Reblog of Artsy Forager’s “A Curious Haunting” by Kisa Kavass. I like dark places that make me feel at home

Artsy Forager

I love a good mystery.  Not the throat-slasher kind, but the good ol’ Nancy Drew, Wilkie Collins, Daphne Du Maurier variety.  In this world of over sharing, there is something so magical and magnetic to be found in the mysterious.  The work of Tennessee based artist Kisa Kavass brings to life her own cryptic yet enchanting imaginings.

Kavass’ sepia-tinged images are full of misty light, curious shadows and haunting visages.  There is an other-worldly spell cast by them that though shrouded in enigma, we sense that in this world we are safe.

Though things may be as they seem, the mysteries are innocuous.

Like strange dreams from which we awaken not startled or scared, but wishing we could revisit with each slumber.

To see more of Kisa Kavass’s work, please visit her website.

Thank you to artist Christina Baker for introducing me to Kisa’s work!  All images…

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Full Wish Pt 2


Aylea and Jamison went to the masseuse to rub away the mental and physical aches before spending the evening walking through the community park. They entered the tent of newborns that was set up every spring for soon-to-be parents. Jamison said the babies always reminded him that new things were developing every day. Cradles of living life forms kicked at the sky. “You don’t seem like yourself lately,” Jamison pointed out.

Aylea shrugged her heavy shoulders. “I’m cool. Just adjusting to single life again.”

Jamison nodded sympathetically.

Couples perused through the aisles, their eyes examining the peach-soft babies with the air of shopping for a spring dress. “Did you guys ever come here?” Jamison asked.

Aylea stopped and put her hands on one of the cradles. She looked down into the cradles of bottles and blankets and nodded.

Jamison put a hand on her shoulder. “I understand. Look, if you couldn’t pick one out together, then it probably wasn’t meant to be.”

Aylea let go of the cradle and turned her palms up to her face. They were huge, like blocks of stone. She thought that if she had the hands of a man she could move mountains. She already had the heart, the spirit, the bravery to conquer everything. All she needed was the hands and she would move every mountain in the world. But she couldn’t move this one. There was a time, centuries ago, when she couldn’t marry Trinity if she wanted to, a time when the government sought to protect their idea of sanctity by not allowing people like her, people who were in love, to be recognized as a married couple. That time was gone, along with her great-great-grandfather. But back then a man, or woman could be in love with a big-bellied woman. They could be swollen with the seed of their love. They could witness its first breath. They could laugh and cry at the same time, emotionally and physically exhausted on the first day of the rest of their lives together. Now a couple could pick up a new baby on the way to get their dry-cleaning. Or they could just have both delivered to their doorstep.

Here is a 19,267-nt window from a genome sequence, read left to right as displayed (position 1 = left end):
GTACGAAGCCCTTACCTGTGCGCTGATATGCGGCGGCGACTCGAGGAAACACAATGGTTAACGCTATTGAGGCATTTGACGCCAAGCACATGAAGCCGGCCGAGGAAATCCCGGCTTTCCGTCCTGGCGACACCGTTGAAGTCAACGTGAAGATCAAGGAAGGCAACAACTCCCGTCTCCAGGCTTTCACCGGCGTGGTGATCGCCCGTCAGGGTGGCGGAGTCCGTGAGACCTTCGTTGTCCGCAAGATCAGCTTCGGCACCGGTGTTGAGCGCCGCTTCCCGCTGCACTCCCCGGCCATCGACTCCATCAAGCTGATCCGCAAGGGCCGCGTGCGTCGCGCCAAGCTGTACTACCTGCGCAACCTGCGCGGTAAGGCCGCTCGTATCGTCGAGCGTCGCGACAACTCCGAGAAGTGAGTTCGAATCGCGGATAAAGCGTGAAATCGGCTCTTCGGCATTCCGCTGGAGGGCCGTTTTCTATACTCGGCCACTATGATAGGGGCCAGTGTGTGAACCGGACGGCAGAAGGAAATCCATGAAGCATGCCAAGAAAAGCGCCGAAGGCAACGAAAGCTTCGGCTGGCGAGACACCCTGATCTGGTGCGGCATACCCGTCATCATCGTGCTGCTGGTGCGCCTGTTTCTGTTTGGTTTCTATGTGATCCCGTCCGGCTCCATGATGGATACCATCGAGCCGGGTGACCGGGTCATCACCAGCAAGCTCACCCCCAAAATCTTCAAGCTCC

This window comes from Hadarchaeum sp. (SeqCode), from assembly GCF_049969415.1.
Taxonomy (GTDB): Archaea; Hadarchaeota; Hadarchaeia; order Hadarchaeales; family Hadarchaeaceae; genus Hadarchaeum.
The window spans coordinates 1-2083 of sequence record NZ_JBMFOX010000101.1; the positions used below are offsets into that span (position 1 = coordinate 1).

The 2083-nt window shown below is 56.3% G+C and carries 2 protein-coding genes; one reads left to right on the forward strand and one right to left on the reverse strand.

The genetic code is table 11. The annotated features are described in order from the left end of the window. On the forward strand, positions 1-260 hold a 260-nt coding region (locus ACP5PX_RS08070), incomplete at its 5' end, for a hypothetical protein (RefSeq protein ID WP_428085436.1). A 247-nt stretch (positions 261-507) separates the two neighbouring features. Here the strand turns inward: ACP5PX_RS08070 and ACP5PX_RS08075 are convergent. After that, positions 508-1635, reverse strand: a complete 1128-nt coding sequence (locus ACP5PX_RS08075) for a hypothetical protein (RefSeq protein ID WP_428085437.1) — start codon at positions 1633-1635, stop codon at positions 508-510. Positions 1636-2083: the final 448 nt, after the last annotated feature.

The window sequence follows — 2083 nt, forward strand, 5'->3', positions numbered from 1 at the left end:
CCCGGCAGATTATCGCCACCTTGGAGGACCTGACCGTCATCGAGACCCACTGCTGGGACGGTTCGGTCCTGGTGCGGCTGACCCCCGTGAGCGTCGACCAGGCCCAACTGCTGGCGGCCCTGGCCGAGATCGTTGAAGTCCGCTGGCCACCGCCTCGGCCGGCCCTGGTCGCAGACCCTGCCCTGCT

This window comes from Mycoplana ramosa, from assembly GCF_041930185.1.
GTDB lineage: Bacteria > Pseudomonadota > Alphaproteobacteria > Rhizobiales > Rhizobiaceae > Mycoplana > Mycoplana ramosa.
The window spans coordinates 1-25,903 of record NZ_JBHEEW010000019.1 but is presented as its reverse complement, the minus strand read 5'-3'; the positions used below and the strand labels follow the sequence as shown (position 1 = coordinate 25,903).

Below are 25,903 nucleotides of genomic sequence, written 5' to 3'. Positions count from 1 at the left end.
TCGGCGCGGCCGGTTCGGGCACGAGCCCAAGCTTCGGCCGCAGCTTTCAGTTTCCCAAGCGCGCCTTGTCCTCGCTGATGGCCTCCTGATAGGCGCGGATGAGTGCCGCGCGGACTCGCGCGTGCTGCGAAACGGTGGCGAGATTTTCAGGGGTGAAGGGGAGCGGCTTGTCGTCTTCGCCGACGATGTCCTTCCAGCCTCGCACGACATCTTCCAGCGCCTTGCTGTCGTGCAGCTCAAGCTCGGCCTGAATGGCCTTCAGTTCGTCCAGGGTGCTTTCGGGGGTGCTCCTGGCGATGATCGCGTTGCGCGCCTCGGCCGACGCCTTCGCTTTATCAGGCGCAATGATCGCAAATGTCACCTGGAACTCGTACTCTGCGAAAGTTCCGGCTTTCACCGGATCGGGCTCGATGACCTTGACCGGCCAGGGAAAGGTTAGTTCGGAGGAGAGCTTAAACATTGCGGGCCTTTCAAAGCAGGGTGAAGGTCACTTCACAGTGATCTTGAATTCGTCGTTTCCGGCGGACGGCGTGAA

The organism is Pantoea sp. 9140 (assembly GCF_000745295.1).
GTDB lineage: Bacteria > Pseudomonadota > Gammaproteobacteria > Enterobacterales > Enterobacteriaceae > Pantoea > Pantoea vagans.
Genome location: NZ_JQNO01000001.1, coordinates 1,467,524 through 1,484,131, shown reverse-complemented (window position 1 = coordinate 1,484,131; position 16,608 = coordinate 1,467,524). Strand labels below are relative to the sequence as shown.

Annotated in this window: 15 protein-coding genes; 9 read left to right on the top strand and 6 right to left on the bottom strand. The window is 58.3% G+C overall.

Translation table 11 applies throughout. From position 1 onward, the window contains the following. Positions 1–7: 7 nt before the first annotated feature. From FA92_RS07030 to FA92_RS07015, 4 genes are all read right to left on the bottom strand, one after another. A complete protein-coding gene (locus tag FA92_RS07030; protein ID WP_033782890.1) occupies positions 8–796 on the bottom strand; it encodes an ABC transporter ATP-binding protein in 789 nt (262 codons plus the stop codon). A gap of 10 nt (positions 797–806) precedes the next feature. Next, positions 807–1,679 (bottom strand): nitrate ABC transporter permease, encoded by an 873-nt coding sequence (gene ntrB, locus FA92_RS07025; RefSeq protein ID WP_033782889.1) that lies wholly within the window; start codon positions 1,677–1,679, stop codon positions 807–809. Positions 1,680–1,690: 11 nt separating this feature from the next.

“I don’t feel well,” she said to Jamison. “I think I’m going to call it a day.”

As Aylea and her sister, Dina were the same age (her parents had decided if they were going to go through the hell of raising one child, they might as well have two at once) they were given the “sex talk” at the same time. To her embarrassment, her father pulled out a shoe box containing two anatomically correct dolls that he specifically told them were not play toys. While their mother stared at them intently, her father started the speech, “When two people are attracted to each other, they have what is called sex.” He then inserted the male doll’s plastic penis into the female doll’s smooth plastic vagina. “Sometimes these two people get married and then they pick out little babies to bring into their homes to love and cherish forever. Sometimes they don’t get married, they just have sex a couple times, then become friends.”

“Friends can have sex with each other?” her inquisitive sister asked.

“Of course! Your mom and I were friends when we started having sex.”

“You and mom have sex?!”

Her innocent incredulousness caused an eruption of laughter. “Of course we do, honey. That’s how good friends show they care for each other. Not all friends have to have sex, but mommy and I choose to. You should never have sex with someone you don’t want to have sex with. And you should never do it until you are older than twelve.”

Later that night, Dina rolled over and in a harsh whisper, said, “Can you believe mom and dad have sex? Why would I want to do something they do? They’re probably having sex right now!”